Norway Targets $2t Int’l Oil & Gas Spend

Sunday, August 30, 2009

Analysis of 19 target countries and 26 key onshore and offshore market sectors, ranging from land drilling equipment to offshore operations, has revealed that overall expenditure levels are expected to total $2t over the 2009-2013 period. These are amongst the key findings of a new report commissioned by Norwegian oil & gas partners INTSOK from energy business analysts Douglas-Westwood.

Addressing over 300 delegates at INTSOK’s 8th annual International Business Days conference in Oslo, Douglas-Westwood Chairman, John Westwood, outlined his views on the current market turmoil, the prospects for recovery and the expected outcomes in terms of future industry expenditure.

“The current economic environment has hit activity levels hard, however, by 2011 it is forecast that overall expenditure will have recovered and beyond this the majority of the selected market sectors are expected to exhibit growth through 2013,” Westwood said.

“Within the offshore target markets, expenditure is expected to grow from $163 billion in 2009 to $222 billion in 2013 and onshore markets from $170 billion to $229 billion.

“Over the next five years, we forecast that the total expenditure within the onshore and offshore INTSOK target markets will total nearly two trillion dollars, compared to about $1.4 trillion over the previous period,” said Westwood.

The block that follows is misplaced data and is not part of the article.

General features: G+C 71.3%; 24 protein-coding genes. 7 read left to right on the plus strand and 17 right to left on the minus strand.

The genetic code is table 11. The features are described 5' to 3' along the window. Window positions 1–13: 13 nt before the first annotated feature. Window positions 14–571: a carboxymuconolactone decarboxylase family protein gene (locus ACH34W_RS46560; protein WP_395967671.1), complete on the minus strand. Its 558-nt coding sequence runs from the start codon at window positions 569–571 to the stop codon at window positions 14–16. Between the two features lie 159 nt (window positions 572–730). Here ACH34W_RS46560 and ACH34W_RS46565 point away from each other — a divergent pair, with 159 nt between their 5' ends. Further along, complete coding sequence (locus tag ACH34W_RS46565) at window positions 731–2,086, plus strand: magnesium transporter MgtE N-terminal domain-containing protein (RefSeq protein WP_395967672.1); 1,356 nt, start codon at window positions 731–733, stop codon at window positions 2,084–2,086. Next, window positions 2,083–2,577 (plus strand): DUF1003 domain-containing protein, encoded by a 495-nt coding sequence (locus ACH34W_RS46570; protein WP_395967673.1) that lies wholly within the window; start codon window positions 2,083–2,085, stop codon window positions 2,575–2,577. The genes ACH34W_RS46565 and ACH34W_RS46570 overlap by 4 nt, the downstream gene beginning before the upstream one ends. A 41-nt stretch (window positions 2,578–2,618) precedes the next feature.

Key drivers include the strong growth in energy demand from the developing countries, increasing tightness in global energy supplies and a resultant growth in oil prices. In particular, the report authors note the prospects for offshore & deepwater activity. Westwood commented, “The era of easy oil is over and therefore the industry is continuing efforts to move oil and gas production offshore. Opportunities within the shallow-water markets are becoming increasingly scarce and operators are moving to prospects in greater water depths.”

Turning to the home market, Westwood noted that, “2009 marks the 40th anniversary of the discovery of Norway’s first field, Ekofisk. The country will produce oil & gas for many decades, however, it faces a future of declining oil production. Norway still has huge gas potential, particularly in the arctic and it is essential for future security of European gas supplies that it uses its proven ability to develop reserves in such environmentally sensitive areas.”

(www.douglas-westwood.com)

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